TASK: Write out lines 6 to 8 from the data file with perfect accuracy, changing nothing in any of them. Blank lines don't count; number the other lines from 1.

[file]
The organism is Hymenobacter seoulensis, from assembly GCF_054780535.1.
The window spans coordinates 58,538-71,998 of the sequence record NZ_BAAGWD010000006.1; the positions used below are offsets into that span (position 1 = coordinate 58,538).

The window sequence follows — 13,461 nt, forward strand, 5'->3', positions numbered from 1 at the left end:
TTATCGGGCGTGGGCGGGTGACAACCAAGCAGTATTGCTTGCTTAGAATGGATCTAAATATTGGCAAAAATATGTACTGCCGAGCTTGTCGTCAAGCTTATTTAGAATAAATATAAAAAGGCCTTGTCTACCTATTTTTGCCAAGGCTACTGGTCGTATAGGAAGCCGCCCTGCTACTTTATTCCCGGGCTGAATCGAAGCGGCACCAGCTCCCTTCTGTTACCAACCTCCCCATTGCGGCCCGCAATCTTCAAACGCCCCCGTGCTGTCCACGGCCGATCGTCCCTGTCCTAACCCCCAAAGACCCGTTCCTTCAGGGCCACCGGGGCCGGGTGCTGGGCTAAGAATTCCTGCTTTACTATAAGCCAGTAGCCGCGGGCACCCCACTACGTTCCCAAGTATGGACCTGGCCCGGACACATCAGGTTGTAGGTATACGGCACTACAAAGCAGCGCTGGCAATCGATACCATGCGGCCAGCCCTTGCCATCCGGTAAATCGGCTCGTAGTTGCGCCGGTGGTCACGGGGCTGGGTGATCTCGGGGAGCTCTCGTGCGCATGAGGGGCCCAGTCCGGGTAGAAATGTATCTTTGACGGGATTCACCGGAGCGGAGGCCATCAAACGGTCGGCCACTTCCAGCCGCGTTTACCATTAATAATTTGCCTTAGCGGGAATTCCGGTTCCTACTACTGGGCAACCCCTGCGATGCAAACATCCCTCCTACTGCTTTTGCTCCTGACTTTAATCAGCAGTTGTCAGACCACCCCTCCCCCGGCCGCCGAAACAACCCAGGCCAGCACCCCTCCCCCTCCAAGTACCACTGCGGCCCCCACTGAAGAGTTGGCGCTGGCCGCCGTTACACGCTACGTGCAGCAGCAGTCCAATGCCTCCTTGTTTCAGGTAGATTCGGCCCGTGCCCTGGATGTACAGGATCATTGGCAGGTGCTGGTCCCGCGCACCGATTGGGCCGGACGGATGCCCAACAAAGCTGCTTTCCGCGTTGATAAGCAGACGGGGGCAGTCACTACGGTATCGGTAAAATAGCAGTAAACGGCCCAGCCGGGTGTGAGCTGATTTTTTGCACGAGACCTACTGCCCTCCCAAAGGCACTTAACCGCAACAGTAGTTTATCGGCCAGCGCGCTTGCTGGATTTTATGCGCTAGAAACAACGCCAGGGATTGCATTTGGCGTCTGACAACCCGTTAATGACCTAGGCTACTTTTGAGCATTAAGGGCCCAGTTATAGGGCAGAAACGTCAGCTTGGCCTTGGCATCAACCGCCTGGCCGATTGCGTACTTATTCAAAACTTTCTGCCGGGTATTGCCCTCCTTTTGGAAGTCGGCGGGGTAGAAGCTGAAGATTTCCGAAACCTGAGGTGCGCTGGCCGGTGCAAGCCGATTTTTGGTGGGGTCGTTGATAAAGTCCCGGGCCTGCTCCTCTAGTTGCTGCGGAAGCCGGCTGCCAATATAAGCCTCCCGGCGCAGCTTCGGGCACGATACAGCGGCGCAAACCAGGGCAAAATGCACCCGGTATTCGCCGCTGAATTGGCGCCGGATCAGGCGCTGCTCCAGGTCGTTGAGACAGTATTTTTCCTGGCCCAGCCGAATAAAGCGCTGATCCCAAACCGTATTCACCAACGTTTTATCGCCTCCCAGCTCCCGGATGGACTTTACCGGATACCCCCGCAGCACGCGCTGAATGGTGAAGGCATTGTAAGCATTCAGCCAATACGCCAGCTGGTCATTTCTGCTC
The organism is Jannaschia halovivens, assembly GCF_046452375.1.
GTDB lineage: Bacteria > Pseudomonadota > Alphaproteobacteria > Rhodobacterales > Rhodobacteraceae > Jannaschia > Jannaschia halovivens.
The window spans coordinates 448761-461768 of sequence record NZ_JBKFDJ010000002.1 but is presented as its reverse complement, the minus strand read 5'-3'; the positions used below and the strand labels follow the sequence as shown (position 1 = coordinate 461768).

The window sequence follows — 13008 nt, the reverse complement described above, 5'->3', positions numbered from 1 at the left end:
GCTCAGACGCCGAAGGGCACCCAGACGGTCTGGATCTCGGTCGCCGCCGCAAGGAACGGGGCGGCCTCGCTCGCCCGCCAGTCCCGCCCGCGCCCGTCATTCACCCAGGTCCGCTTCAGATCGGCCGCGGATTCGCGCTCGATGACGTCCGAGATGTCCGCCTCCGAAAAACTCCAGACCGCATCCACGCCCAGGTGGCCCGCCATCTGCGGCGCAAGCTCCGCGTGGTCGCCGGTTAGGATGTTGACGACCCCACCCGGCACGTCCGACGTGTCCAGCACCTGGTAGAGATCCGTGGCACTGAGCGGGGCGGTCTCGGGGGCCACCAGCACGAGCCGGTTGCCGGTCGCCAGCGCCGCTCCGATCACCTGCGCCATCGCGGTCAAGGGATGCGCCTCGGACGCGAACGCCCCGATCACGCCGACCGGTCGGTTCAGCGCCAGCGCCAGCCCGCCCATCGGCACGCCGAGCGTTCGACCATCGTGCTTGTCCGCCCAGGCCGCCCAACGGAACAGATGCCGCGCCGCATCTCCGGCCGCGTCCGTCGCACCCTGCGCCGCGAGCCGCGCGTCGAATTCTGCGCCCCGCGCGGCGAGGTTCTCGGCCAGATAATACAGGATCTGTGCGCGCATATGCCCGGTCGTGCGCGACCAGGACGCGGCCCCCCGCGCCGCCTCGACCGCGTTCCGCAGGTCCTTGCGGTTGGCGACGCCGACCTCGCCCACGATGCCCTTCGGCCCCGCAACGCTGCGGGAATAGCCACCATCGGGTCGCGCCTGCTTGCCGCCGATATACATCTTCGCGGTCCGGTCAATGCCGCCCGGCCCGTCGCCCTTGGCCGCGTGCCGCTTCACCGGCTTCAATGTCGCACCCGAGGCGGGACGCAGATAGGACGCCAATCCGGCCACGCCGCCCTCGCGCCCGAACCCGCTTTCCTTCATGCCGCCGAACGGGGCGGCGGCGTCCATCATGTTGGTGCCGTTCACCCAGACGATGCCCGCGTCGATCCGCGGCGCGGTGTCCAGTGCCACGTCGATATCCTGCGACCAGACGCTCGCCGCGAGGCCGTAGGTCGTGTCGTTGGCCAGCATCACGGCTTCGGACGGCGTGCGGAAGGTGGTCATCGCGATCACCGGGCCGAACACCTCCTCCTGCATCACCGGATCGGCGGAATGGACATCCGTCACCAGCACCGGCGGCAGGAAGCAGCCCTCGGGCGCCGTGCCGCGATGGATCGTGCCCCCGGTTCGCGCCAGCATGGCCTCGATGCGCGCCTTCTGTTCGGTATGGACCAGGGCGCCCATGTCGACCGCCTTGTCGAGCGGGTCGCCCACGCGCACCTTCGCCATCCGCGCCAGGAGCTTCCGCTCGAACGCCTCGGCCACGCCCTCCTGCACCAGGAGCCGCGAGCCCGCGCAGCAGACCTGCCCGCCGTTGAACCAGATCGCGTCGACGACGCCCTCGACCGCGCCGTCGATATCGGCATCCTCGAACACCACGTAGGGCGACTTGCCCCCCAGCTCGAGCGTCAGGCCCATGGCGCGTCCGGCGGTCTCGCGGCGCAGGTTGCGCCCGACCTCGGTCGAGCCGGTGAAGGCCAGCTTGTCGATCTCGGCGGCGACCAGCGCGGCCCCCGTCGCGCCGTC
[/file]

GTDB lineage: Bacteria > Pseudomonadota > Alphaproteobacteria > Rhodobacterales > Rhodobacteraceae > Jannaschia > Jannaschia halovivens.
The window spans coordinates 448761-461768 of sequence record NZ_JBKFDJ010000002.1 but is presented as its reverse complement, the minus strand read 5'-3'; the positions used below and the strand labels follow the sequence as shown (position 1 = coordinate 461768).

The window sequence follows — 13008 nt, the reverse complement described above, 5'->3', positions numbered from 1 at the left end: